Mon
Sep 2 2013 6:50pm
Frederik Pohl, 1919-2013

Frederik Pohl

Frederik Pohl has died today at age 93. His granddaughter reported the news via Twitter this afternoon. Read Jo Walton’s account of learning of the news during Worldcon, the annual assemblage of the science fiction and fantasy publishing community.

Frederik Pohl was one of the giants of science fiction. His first publication was the poem, “Elegy to a Dead Satellite: Luna,” which was included in Amazing Stories in 1937. During World War II, he wrote PR for the Army while living at the foot of Mt. Vesuvius, and then acted as a literary agent for the science fiction writing group, The Hydra Club. He became a copywriter for Popular Science, a literary agent for a host of sci-fi writers, and the editor for the magazines Galaxy and If from 1959 until 1969, with If winning three successive Hugo awards. He also became an editor for Bantam Books, where he acquired classic works including Samuel R. Delany’s Dhalgren (you can read some of his thoughts about the novel here) and Joanna Russ’s The Female Man. You can read Mr. Pohl’s remembrance of Ms. Russ here.

Over the course of his career, Mr. Pohl won over 16 major awards for his writing (much of which was published pseudonymously) including six Hugos and three Nebulas. Among his award-winning novels are Gateway, which won the Campbell Memorial, Hugo, Locus SF, and Nebula Awards, Beyond the Blue Event Horizon, which was a finalist for the Hugo and Nebula Awards, and Jem, which won the National Book Award in 1979. He edited and coauthored work with some of the greatest figures in science fiction, including Isaac Asimov, Arthur C. Clarke, Jack Williamson, Lester del Rey, L. Sprague de Camp, and Robert Heinlein. He also embraced blogging in his later years, using his online journal as an ongoing sequel to his autobiography, The Way the Future Was. A visit to The Way the Future Blogs will provide a fascinating education in sci-fi, literature, and life in general.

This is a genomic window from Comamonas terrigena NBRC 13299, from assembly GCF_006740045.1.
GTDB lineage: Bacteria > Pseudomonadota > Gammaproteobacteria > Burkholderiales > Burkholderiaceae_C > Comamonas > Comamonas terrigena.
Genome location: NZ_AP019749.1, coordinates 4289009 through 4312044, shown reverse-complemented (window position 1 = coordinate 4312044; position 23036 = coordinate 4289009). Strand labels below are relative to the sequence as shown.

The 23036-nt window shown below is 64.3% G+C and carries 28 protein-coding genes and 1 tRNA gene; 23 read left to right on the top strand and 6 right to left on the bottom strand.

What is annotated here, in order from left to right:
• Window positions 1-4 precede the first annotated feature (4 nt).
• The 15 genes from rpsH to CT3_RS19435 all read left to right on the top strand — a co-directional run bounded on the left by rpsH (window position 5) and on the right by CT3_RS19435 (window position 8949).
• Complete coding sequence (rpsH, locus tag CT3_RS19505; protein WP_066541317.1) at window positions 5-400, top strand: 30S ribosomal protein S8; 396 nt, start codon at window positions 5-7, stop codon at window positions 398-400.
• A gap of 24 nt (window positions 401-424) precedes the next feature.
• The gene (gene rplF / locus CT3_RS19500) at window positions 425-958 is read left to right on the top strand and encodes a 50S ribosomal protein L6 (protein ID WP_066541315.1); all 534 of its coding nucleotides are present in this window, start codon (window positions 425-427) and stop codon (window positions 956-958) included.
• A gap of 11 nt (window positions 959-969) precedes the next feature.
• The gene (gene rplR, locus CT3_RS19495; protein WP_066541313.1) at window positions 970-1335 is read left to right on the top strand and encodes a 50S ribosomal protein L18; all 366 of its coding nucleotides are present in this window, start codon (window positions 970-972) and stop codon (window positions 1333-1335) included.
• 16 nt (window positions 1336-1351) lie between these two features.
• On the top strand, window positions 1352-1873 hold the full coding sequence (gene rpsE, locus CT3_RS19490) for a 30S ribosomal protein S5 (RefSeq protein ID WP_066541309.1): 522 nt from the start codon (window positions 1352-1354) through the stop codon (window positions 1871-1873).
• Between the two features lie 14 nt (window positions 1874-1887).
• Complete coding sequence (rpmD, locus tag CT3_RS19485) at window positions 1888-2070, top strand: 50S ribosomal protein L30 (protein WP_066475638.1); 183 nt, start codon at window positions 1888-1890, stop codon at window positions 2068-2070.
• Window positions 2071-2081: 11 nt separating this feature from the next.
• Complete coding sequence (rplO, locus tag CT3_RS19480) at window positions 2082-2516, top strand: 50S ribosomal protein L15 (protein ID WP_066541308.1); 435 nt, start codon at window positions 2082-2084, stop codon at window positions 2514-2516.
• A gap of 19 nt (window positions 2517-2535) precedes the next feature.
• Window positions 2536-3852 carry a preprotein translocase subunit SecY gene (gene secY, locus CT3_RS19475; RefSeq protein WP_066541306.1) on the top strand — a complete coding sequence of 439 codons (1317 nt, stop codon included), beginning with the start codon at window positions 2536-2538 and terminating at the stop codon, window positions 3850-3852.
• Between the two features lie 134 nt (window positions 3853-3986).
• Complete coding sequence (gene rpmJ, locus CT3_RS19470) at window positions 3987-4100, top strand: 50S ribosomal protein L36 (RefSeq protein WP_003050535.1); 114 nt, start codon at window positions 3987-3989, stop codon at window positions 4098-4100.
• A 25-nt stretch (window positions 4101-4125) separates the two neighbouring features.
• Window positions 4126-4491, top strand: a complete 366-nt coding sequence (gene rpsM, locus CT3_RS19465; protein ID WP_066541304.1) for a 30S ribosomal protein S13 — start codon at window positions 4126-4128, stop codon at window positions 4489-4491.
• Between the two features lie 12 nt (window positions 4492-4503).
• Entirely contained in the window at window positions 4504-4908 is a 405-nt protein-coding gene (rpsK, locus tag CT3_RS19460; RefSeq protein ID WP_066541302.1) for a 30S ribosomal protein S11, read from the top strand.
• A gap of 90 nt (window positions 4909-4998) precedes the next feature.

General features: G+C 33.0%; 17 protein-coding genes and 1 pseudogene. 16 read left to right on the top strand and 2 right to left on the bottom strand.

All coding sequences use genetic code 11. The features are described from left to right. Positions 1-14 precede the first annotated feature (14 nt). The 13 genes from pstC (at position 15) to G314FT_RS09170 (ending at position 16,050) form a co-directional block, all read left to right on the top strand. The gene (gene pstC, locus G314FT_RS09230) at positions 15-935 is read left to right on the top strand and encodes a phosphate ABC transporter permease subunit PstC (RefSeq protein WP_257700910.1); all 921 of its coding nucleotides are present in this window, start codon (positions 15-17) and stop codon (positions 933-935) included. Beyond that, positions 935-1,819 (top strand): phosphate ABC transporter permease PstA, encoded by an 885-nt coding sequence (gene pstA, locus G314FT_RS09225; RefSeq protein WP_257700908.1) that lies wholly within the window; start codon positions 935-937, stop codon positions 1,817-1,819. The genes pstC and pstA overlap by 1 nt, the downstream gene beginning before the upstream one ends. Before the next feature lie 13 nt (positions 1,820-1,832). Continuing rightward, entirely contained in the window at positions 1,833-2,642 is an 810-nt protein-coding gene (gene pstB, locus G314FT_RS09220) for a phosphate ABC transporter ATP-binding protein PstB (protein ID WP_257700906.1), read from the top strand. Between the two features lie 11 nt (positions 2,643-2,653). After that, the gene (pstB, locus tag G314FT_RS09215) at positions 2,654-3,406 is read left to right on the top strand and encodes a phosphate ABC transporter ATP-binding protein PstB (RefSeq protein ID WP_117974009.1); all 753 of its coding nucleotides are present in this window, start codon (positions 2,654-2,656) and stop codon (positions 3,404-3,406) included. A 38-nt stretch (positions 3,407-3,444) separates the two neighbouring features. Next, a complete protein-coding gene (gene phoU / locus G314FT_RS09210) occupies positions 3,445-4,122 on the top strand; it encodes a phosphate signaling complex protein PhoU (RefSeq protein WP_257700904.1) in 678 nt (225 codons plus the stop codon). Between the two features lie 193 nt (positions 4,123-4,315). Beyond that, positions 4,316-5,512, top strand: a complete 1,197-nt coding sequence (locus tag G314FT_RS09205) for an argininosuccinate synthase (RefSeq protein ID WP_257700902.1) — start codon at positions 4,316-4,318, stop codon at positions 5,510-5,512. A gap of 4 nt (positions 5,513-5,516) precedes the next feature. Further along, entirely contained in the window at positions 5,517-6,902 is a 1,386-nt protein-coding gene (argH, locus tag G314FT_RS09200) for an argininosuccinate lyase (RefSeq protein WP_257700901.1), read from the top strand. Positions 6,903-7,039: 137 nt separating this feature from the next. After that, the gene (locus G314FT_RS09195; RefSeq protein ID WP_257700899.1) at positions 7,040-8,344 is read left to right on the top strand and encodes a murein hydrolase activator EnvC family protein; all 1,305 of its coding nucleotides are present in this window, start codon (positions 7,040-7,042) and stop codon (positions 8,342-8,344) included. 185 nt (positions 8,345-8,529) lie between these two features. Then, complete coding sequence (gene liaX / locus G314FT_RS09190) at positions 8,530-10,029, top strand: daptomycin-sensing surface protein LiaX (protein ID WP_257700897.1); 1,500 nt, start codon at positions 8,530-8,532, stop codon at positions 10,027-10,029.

11 comments
Theresa Wymer
1. Tekalynn
Rest in peace, Mr. Pohl. You are remembered, honored, and missed.

Thank you for everything.
Colin Bell
6. SchuylerH
A great writer, a great editor and a great inspiration. He will be missed.
Marcus W
7. toryx
I'm so sorry to hear that he's gone! As Jo said, he really should have lived forever.

Rest in peace.
Jenny Thrash
8. Sihaya
Well, darn. Yeah, he would be the last of the authors I think of as "my first science fiction writers." My childhood is now officially trapped in the sticky amber of pulp. Goodnight, Mr. Pohl.
KevDog
9. Colin R
Sad loss. I met him briefly once--his wife was teaching a Science Fiction Literature class at my college, and he dropped in to visit and talk about one of his stories.
KevDog
10. Ragnarredbeard
I loved Gateway and Man Plus back in the way back. RIP, Mr Pohl.
KevDog
11. Ragnarredbeard
I know its pedantic and I'm being a huge jerkwad, but

"Over the course of his career, Mr. Pohl won over 16 major awards for his writing (much of which was published pseudonymously) including sixHugos and three Nebulas."

Over 16? Wouldn't that be 17? or 18? Something about the imprecision of using a precise number - 16 - while at the same adding "over" to it just rubs me wrong.
KevDog
12. Cromie
He was a living encyclopedia of science fiction history. A big loss in more than one way.
Michael Papagermanos
13. Hercules40
Remembered and missed.

I suspect though, he's in the company of soem great ones up there where the good ones gather. I also suspect my thoughts about him are trivial compared to those of his family.
KevDog
14. Kevin Lindgren
Fred Pohl's Gateway is an SF classic featuring the first sort of gay protagonist I was aware of in science fiction (It may seem a little bit dated in it's Freudianism today). Pohl was a lifelong Progressive, esteemed editor of If Magazine--publishing early stories by Niven and Ellison--and, I believe, at 93, the last of the great post-WWII generation of writers like Kornbluth, Asimov, Heinlein, who knew each other, read and sometimes published each others stories, and formed what we now call (because they called it that themselves!) the Golden Age of SF!

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